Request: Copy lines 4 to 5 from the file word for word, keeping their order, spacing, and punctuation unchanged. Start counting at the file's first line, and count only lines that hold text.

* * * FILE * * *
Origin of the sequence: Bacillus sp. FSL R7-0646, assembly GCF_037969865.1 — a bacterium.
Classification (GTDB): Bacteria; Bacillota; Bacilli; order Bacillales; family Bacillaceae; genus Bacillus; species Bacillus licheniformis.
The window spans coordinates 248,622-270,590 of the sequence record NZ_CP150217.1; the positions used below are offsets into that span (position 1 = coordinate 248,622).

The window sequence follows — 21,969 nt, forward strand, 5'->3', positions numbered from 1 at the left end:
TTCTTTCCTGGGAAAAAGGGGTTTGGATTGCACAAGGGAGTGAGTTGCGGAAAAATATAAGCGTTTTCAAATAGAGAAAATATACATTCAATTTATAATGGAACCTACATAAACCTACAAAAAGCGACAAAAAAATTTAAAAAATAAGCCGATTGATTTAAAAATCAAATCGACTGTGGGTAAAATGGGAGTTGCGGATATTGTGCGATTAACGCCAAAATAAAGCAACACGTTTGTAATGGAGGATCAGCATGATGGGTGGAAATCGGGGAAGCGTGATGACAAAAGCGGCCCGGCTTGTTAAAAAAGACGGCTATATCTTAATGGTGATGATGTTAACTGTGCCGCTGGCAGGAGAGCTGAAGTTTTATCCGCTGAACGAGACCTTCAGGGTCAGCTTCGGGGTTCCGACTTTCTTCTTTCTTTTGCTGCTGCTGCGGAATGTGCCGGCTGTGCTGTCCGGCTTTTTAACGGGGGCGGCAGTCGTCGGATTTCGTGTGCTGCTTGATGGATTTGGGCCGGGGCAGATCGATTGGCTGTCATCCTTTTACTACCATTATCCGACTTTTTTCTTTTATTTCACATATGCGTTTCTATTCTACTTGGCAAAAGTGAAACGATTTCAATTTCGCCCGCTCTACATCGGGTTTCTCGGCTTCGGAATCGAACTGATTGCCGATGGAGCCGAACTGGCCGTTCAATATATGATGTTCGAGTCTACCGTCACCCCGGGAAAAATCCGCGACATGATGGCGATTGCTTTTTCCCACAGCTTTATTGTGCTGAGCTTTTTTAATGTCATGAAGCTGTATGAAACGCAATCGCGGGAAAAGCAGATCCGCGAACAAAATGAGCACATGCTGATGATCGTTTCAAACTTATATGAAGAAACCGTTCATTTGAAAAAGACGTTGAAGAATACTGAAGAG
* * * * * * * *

The window sequence follows — 21,969 nt, forward strand, 5'->3', positions numbered from 1 at the left end:
TTCTTTCCTGGGAAAAAGGGGTTTGGATTGCACAAGGGAGTGAGTTGCGGAAAAATATAAGCGTTTTCAAATAGAGAAAATATACATTCAATTTATAATGGAACCTACATAAACCTACAAAAAGCGACAAAAAAATTTAAAAAATAAGCCGATTGATTTAAAAATCAAATCGACTGTGGGTAAAATGGGAGTTGCGGATATTGTGCGATTAACGCCAAAATAAAGCAACACGTTTGTAATGGAGGATCAGCATGATGGGTGGAAATCGGGGAAGCGTGATGACAAAAGCGGCCCGGCTTGTTAAAAAAGACGGCTATATCTTAATGGTGATGATGTTAACTGTGCCGCTGGCAGGAGAGCTGAAGTTTTATCCGCTGAACGAGACCTTCAGGGTCAGCTTCGGGGTTCCGACTTTCTTCTTTCTTTTGCTGCTGCTGCGGAATGTGCCGGCTGTGCTGTCCGGCTTTTTAACGGGGGCGGCAGTCGTCGGATTTCGTGTGCTGCTTGATGGATTTGGGCCGGGGCAGATCGATTGGCTGTCATCCTTTTACTACCATTATCCGACTTTTTTCTTTTATTTCACATATGCGTTTCTATTCTACTTGGCAAAAGTGAAACGATTTCAATTTCGCCCGCTCTACATCGGGTTTCTCGGCTTCGGAATCGAACTGATTGCCGATGGAGCCGAACTGGCCGTTCAATATATGATGTTCGAGTCTACCGTCACCCCGGGAAAAATCCGCGACATGATGGCGATTGCTTTTTCCCACAGCTTTATTGTGCTGAGCTTTTTTAATGTCATGAAGCTGTATGAAACGCAATCGCGGGAAAAGCAGATCCGCGAACAAAATGAGCACATGCTGATGATCGTTTCAAACTTATATGAAGAAACCGTTCATTTGAAAAAGACGTTGAAGAATACTGAAGAG